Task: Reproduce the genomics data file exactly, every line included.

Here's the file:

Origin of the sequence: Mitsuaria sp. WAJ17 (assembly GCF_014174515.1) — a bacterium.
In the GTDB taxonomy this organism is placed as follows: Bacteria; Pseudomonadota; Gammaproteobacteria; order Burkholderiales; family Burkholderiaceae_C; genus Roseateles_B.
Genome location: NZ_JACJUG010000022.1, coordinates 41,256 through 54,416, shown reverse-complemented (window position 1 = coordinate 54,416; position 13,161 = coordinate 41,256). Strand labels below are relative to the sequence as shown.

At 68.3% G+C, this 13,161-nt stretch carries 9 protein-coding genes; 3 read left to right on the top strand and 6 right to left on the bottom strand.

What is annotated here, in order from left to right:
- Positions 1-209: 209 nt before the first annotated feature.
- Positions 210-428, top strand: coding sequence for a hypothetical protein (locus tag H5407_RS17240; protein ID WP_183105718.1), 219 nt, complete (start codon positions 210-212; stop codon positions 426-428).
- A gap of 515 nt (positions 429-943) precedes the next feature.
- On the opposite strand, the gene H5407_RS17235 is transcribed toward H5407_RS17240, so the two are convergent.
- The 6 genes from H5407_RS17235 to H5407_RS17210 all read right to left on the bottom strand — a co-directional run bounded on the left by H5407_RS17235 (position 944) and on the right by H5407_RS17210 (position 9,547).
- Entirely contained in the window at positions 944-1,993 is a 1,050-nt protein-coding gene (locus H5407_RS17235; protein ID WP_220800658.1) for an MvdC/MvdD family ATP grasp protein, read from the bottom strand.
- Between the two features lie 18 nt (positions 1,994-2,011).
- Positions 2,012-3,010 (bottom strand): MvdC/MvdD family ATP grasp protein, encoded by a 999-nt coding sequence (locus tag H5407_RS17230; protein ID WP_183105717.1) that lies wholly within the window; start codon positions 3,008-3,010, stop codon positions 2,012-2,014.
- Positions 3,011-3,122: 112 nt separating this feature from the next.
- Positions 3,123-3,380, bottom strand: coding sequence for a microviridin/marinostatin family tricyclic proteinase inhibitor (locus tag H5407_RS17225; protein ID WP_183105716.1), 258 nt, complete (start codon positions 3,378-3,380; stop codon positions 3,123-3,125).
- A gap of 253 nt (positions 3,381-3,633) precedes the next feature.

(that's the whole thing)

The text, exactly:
Origin of the sequence: Mitsuaria sp. WAJ17 (assembly GCF_014174515.1) — a bacterium.
In the GTDB taxonomy this organism is placed as follows: Bacteria; Pseudomonadota; Gammaproteobacteria; order Burkholderiales; family Burkholderiaceae_C; genus Roseateles_B.
Genome location: NZ_JACJUG010000022.1, coordinates 41,256 through 54,416, shown reverse-complemented (window position 1 = coordinate 54,416; position 13,161 = coordinate 41,256). Strand labels below are relative to the sequence as shown.

At 68.3% G+C, this 13,161-nt stretch carries 9 protein-coding genes; 3 read left to right on the top strand and 6 right to left on the bottom strand.

What is annotated here, in order from left to right:
- Positions 1-209: 209 nt before the first annotated feature.
- Positions 210-428, top strand: coding sequence for a hypothetical protein (locus tag H5407_RS17240; protein ID WP_183105718.1), 219 nt, complete (start codon positions 210-212; stop codon positions 426-428).
- A gap of 515 nt (positions 429-943) precedes the next feature.
- On the opposite strand, the gene H5407_RS17235 is transcribed toward H5407_RS17240, so the two are convergent.
- The 6 genes from H5407_RS17235 to H5407_RS17210 all read right to left on the bottom strand — a co-directional run bounded on the left by H5407_RS17235 (position 944) and on the right by H5407_RS17210 (position 9,547).
- Entirely contained in the window at positions 944-1,993 is a 1,050-nt protein-coding gene (locus H5407_RS17235; protein ID WP_220800658.1) for an MvdC/MvdD family ATP grasp protein, read from the bottom strand.
- Between the two features lie 18 nt (positions 1,994-2,011).
- Positions 2,012-3,010 (bottom strand): MvdC/MvdD family ATP grasp protein, encoded by a 999-nt coding sequence (locus tag H5407_RS17230; protein ID WP_183105717.1) that lies wholly within the window; start codon positions 3,008-3,010, stop codon positions 2,012-2,014.
- Positions 3,011-3,122: 112 nt separating this feature from the next.
- Positions 3,123-3,380, bottom strand: coding sequence for a microviridin/marinostatin family tricyclic proteinase inhibitor (locus tag H5407_RS17225; protein ID WP_183105716.1), 258 nt, complete (start codon positions 3,378-3,380; stop codon positions 3,123-3,125).
- A gap of 253 nt (positions 3,381-3,633) precedes the next feature.